Top 10 Brian Eno-Produced Albums

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In both his production work and his solo releases, self-described "non-musician" Brian Eno has had an incalcuable influence on the recording and production of modern rock/pop music. While his solo work is incredibly varied - running the gamut of glam rock to film soundtracks to New Age-influencing ambient electronics - he is perhaps most well known for his production work, from his more experimental 70s Talking Heads work to his more recent collaborations with mainstream artists Paul Simon and Coldplay. With a new solo record on the horizon (Small Craft On The Milk Sea, seeing release in November), now is as good a time as any to look back on his celebrated production career and pick out his very best works.

Talking Heads - Remain In Light

The obvious forerunner here, the Talking Heads' 1980 masterpiece is one of Eno's most enduring productions. An intoxicating hybrid of Afrobeat polyrhythms, electronics, and the Heads' increasingly cerebral pop melodicism, Eno crafted a strange yet immediately accesible sonic landscape that remains his most distinctive achievement.

U2 - The Joshua Tree

Co-produced with Daniel Laonis, The Joshua Tree is easily Eno's most commercially popular production. Marrying U2's soul-searching anthems with Eno's gorgeous electronic flourishes was a major coup for both, artistically and commercially; the record single-handedly turned U2 into rock superstars and launched Eno's mainstream career.

Devo - Q: Are We Not Men? A: We Are Devo!

Of Eno's leanest and least obtrustive production jobs, Devo's debut record remains a high water mark for both parties. While Eno's trademark layered electronics are in short supply here, he allows the group's nervy deconstructionist pop songs to build and seethe, making for an exceptionally tense and memorable record.

David Byrne and Brian Eno - My Life In The Bush Of Ghosts

A collection of melodic, funky instrumentals interwoven with a varied collection of vocal samples - from radio show hosts to preachers - Bush of Ghosts was an utterly original release in 1981. While sampling had been done before, Eno's idea to use said samples as "lead vocals" was new, influencing hip hop to modern dance pop and beyond.

David Bowie - Low

Although not technically produced by Eno (due credit must be paid to Tony Visconti and Bowie himself), his presence on Low is crucial and unmistakable. Pushing Bowie's songwriting to bizarre new heights while offering the foreboding instrumental "Warszawa," Eno and Bowie reveal a window into the haunting future of rock 'n roll.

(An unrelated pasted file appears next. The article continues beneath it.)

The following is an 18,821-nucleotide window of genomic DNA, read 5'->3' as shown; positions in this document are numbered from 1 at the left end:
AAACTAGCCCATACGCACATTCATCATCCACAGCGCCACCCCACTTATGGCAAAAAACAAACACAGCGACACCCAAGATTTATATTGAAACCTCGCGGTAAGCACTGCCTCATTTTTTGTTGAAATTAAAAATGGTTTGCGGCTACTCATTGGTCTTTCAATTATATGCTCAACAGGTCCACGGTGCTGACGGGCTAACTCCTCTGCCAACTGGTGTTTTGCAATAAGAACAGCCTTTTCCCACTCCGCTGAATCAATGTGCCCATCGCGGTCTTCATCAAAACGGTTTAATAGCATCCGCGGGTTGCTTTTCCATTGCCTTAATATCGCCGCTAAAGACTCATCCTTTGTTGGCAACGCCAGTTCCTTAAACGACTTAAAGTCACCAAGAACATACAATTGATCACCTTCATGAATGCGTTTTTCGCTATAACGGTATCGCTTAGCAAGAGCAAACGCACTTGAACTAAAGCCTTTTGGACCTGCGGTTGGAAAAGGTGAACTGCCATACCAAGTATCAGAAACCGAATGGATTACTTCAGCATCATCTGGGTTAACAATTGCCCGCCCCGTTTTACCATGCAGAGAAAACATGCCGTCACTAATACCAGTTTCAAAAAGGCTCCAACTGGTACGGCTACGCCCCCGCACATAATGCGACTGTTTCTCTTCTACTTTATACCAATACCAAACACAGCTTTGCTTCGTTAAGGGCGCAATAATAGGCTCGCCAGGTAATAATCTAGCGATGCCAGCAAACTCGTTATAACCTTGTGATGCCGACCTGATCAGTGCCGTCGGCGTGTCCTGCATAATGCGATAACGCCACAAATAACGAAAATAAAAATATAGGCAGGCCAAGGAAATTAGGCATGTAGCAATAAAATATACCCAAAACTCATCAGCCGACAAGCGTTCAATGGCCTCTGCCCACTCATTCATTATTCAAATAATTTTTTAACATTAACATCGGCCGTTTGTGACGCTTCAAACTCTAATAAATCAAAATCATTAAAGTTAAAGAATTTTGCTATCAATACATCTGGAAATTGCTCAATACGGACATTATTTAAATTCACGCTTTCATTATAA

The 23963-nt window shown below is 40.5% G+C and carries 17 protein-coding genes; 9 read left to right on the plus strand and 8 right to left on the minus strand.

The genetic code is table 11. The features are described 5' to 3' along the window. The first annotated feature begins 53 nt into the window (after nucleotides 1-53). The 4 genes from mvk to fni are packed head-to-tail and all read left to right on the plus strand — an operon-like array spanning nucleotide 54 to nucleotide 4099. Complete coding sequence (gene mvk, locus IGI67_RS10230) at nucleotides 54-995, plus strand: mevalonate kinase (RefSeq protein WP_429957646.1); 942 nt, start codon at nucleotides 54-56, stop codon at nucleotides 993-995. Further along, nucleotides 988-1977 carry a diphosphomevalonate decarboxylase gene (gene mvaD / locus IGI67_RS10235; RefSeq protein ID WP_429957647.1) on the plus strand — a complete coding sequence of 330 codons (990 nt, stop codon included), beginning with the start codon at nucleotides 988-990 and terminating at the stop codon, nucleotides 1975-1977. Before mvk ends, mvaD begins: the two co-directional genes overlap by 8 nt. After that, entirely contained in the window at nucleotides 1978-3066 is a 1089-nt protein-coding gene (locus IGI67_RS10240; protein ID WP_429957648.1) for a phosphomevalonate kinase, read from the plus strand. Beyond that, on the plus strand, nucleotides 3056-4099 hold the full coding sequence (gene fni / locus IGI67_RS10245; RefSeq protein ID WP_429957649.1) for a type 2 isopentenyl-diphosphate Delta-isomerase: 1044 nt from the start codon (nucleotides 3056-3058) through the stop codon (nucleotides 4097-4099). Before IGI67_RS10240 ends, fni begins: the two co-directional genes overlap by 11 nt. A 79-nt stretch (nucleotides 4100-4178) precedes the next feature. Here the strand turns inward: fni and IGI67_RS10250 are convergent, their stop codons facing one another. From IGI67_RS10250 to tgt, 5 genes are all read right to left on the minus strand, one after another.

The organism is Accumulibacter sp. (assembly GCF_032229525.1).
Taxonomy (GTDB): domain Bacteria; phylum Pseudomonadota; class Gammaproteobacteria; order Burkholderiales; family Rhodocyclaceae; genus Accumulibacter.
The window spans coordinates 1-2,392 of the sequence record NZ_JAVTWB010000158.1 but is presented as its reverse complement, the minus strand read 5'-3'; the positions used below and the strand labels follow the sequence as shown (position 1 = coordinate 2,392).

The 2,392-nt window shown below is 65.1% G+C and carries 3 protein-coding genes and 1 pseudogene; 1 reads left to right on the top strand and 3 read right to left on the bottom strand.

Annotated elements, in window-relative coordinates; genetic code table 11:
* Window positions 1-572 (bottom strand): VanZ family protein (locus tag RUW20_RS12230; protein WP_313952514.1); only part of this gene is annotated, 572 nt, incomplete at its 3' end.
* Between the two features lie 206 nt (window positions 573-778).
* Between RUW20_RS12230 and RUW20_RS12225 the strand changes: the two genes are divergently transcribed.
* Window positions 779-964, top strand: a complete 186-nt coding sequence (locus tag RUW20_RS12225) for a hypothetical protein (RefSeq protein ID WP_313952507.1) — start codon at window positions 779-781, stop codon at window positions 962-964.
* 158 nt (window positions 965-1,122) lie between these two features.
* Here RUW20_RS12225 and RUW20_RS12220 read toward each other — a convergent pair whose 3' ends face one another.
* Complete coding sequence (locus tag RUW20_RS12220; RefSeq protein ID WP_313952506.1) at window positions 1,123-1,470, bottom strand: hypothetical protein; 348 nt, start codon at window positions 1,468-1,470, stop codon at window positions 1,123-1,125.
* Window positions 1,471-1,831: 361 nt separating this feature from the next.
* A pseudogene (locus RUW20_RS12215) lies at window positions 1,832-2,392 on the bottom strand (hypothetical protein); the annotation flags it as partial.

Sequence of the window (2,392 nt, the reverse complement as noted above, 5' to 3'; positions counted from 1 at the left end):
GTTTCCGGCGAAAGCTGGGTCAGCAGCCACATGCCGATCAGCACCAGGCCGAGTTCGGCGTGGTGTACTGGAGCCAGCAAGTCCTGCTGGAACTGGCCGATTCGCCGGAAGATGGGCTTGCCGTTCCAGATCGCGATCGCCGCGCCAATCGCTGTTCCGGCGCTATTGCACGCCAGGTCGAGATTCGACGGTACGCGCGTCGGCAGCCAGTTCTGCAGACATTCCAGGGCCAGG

Brian Eno - Another Green World

Considered by many to be Eno's finest solo release, Another Green World combines his underrated sense of pop melodicism with his increasing interests in ambience and expansive electronics. Foreboding, lovely tracks like "Becalmed" and "Zawinul" directly foreshadow the work Eno would be making for the next quarter century.

Paul Simon - Surprise

The new millenium sparked some of Eno's most mainstream production work yet, culminating with his, well, surprising collaboration with Paul Simon. As unusual as it might sound on paper, Eno's warm arrangements fit with Simon's songwriting like a glove, resulting in one of his most inviting works.

Brian Eno and Daniel Lanois - Apollo (Atmospheres And Soundtracks)

Eno's ambient releases explore a wide variety of moods and textures, but Apollo (Atmospheres And Soundtracks) is perhaps his most distinctive; a collection of moody atmospherics combined with Laonis's warm guitar tones, it gives the listener the distinct feeling of floating in space, making for a quintessential late-night record.

Ultravox - Ultravox!

Eno's pioneering work in the mid-70s can't be understated; he was almost single-handedly responsible for pushing synth-pop and New Wave into the forefront of popular culture. Ultravox's debut record makes this clear, offering a hard-hitting early glimpse into the development of an exciting new genre.

David Byrne and Brian Eno - Everything That Happens Will Happen Today

Eno's second collaboration with David Byrne is markedly different effort than their first, forgoing the experimental route for a collection of sweet, homespun melodies. Marrying gospel with deep electronics and pushing the strongest vocals of Byrne's career into the forefront, it is perhaps Eno's most accessible and enjoyable album.


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